NIA JONES tells us of the grim and spooky history of Plas Teg Hall, the most famous haunted house in North Wales….
The Plas Teg estate (The Fair Mansion) is a stunning Jacobean three-storey structure situated on the A541 in Pontblyddyn near Mold in Flintshire. Sir John Trevor built Plas Teg in approximately 1610; the mansion remained in his family until the end of the 18th century when it was bequeathed to a cousin – after that time they used the last name Trevor-Roper. The mansion remained with the Trevor-Ropers until the Second World War, but sadly the heir to the estate, Richard Trevor-Roper, was killed in action. A descendant of the former owners, P.D Trevor-Roper decided to purchase it in the 1950s, however, it has since been sold out of the family.
Overlooking the beautiful Afon Alun (River Alyn), the mansion itself is full intrigue; the grand timber staircase is believed to have been crafted from a Spanish Armada ship, there is a sofa that was allegedly a gift from Napoleon Bonaparte and Rhuben paintings deported from Italy. But what is most eerie is that the stone fireplace holds pentagram markings; no one is sure when or why the markings were made, but some believe they are to stop evil from entering the house down the chimney. Plas Teg also acted as a Masonic Lodge until 1838, so the markings could be symbolic of Freemasonry rather than witchcraft.
The majority of the property is said to have paranormal activity in abundance, there have been tales of hauntings, apparitions of women, men, children and even animals. Disembodied arguing, screaming and crying has been heard on the landing and on the timber staircase, and numerous sightings of a grey lady holding a candle.
But the Regency Room is believed to be the most active with an overall eerie and oppressive atmosphere. The 5th Sir John Trevor is thought to haunt the room, dogs behave oddly and run out whining and yelping, visitors have reported being grabbed, pinched, hugged and even their clothes pulled on.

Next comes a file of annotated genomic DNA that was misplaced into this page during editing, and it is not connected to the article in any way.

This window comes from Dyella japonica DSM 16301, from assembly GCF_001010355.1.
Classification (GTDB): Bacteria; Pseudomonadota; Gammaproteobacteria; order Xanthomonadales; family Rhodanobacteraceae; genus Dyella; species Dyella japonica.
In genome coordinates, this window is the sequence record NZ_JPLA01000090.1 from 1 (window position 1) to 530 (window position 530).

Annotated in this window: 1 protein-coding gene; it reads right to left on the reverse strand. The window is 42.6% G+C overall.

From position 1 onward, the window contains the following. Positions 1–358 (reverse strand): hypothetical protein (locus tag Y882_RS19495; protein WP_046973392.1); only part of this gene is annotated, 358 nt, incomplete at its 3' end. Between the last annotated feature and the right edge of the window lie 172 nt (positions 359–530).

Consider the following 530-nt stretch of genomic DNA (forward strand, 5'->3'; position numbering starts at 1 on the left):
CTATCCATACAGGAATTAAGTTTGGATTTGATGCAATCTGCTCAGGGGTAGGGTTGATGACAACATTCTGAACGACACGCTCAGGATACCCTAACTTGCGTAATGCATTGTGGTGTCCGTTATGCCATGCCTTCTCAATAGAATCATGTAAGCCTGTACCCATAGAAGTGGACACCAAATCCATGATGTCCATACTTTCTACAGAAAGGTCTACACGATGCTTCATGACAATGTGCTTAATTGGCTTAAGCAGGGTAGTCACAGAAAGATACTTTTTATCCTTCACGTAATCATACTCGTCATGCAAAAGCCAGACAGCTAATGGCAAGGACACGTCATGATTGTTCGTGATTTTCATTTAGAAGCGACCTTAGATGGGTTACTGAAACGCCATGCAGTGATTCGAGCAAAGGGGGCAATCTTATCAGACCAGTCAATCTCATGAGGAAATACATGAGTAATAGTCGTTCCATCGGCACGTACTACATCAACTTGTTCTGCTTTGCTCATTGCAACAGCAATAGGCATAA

The ghost of the infamous “Hanging Judge Jeffries” is said to still preside at Plas Teg – he gained his nickname because of the punishment he handed out at the trials of the supporters of the Duke of Monmouth. He was born in Wrexham in 1648, married into the family and also lived at Plas Teg for a time – holding court sessions in the dining room; if the accused was found guilty they were taken into the next room and hanged immediately.
Ghosts in Plas Teg Hall ‘stretch their wings’
The ghosts have also been known to stretch their wings (?!) and wander out on to the A541 where the road cuts through the former driveway. Over the years hundreds of calls to the police from terrified drivers have been recorded, mostly reporting that they have swerved to avoid a woman standing in the road, some believe they have actually hit her. On second inspection, of course, there is no woman near or under the car.
This apparition is believed to be that of Dorothy Trevor, a 16-year-old heiress, daughter of the 1st Sir John Trevor. Dorothy fell in love with a local farmer’s son Iorwerth, her family strongly disapproved so the pair decided to run away and elope. Dorothy then took her jewels and buried them in a box near a well, on the night Dorothy and Iorwerth pre-arranged to meet, she went to retrieve her buried box, but sadly lost her footing; falling into the well and drowning. Thinking she had stood him up Iorwerth hung himself in grief, the ghosts of Dorothy and Iorwerth are said to be have been seen wandering the grounds, looking for one another.
It is alleged another resident threw herself down the same well in 1815; Elizabeth Frances Trevor-Roper killed herself after her favourite suitor was killed in a duel and she refused to submit to the victor. Many people have reported sounds of phantom screaming and weeping throughout the mansion, and some have seen a female figure running through the grounds clutching what seems to be a box; pursued by a man with a gaping wound on his shoulder.
Previous tenants have been maliciously and accidentally killed at Plas Teg over the years and at least two males have committed suicide in the woods on the grounds, there is even a legend of a father suffocating his little children in one of the bedrooms. So it is no wonder that the walls of Plas Teg have plenty to tell us about its egregious past, and former residents leave only in body; wishing to avenge their tragic final breaths.